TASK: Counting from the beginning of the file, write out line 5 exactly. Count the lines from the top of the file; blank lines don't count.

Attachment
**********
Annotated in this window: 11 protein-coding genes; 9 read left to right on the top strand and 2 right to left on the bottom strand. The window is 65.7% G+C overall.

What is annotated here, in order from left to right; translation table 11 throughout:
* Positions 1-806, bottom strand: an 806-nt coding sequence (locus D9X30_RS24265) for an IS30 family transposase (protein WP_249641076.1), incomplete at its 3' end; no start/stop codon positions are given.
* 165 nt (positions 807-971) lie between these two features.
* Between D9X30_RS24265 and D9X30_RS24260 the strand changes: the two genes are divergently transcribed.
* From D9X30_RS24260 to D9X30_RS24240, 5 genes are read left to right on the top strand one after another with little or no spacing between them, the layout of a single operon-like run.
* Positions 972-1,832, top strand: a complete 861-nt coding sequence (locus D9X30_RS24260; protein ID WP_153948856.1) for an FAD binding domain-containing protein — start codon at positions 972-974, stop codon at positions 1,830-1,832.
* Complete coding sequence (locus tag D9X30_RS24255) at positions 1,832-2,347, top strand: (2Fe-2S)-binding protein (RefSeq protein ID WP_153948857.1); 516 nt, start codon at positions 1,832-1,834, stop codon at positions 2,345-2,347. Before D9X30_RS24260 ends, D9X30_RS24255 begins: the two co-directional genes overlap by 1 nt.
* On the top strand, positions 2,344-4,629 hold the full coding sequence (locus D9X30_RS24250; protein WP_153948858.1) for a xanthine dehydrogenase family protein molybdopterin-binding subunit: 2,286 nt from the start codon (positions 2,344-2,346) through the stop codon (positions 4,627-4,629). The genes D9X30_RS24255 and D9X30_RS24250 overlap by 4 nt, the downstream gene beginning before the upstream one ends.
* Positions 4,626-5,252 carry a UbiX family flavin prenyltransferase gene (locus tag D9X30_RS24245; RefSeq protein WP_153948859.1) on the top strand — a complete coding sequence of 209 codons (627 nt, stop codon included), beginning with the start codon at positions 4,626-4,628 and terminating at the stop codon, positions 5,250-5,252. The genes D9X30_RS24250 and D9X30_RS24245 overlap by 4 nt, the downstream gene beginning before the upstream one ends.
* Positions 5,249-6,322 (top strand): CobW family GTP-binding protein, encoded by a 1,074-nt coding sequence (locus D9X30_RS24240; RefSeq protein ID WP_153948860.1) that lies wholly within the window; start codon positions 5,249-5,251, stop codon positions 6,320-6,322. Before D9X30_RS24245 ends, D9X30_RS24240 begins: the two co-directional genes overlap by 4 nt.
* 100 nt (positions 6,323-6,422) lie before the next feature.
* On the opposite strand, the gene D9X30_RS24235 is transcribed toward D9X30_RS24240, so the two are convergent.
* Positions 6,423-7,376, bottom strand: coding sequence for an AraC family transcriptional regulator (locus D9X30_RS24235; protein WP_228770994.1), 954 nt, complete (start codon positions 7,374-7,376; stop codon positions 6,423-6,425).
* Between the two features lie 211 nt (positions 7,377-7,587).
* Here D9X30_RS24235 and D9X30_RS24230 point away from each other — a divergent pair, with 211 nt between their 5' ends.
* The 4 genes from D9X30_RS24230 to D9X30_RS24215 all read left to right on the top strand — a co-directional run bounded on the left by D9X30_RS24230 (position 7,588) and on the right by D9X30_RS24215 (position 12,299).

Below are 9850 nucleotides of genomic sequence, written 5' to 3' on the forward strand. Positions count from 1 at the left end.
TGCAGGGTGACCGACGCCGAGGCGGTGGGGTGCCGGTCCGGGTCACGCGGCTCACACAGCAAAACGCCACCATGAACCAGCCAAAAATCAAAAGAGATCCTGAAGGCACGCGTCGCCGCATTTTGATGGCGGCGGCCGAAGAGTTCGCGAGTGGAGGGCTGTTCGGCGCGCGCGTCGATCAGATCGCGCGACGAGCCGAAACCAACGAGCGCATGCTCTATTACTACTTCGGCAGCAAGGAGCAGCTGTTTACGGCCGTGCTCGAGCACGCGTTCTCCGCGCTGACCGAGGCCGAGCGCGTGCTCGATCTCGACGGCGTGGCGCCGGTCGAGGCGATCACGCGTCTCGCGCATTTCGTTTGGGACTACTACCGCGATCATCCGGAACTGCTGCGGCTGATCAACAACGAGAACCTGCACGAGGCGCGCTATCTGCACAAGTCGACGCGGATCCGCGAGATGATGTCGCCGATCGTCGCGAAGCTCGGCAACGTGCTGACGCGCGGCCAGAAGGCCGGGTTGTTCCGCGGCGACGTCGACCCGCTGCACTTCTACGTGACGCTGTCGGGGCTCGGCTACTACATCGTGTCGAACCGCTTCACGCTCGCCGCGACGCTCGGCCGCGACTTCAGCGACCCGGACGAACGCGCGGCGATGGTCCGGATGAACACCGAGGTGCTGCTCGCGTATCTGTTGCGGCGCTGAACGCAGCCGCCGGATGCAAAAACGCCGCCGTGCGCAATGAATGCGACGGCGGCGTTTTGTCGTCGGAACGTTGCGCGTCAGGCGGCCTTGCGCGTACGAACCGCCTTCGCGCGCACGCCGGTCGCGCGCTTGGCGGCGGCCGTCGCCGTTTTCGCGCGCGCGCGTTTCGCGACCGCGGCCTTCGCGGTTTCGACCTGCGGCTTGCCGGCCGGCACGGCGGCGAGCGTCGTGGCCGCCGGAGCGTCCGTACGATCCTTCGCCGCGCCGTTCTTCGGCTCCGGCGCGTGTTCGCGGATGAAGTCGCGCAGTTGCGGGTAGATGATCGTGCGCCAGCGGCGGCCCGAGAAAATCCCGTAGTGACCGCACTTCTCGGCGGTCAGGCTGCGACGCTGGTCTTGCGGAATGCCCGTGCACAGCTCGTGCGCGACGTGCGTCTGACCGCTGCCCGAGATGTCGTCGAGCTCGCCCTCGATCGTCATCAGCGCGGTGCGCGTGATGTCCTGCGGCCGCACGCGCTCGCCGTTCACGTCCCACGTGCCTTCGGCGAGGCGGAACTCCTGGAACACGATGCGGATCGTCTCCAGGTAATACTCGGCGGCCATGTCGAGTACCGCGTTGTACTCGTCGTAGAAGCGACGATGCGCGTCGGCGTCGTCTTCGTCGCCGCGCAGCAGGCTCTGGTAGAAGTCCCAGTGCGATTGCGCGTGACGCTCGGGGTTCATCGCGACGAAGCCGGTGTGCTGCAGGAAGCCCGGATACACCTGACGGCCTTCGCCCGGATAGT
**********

* Between D9X30_RS24265 and D9X30_RS24260 the strand changes: the two genes are divergently transcribed.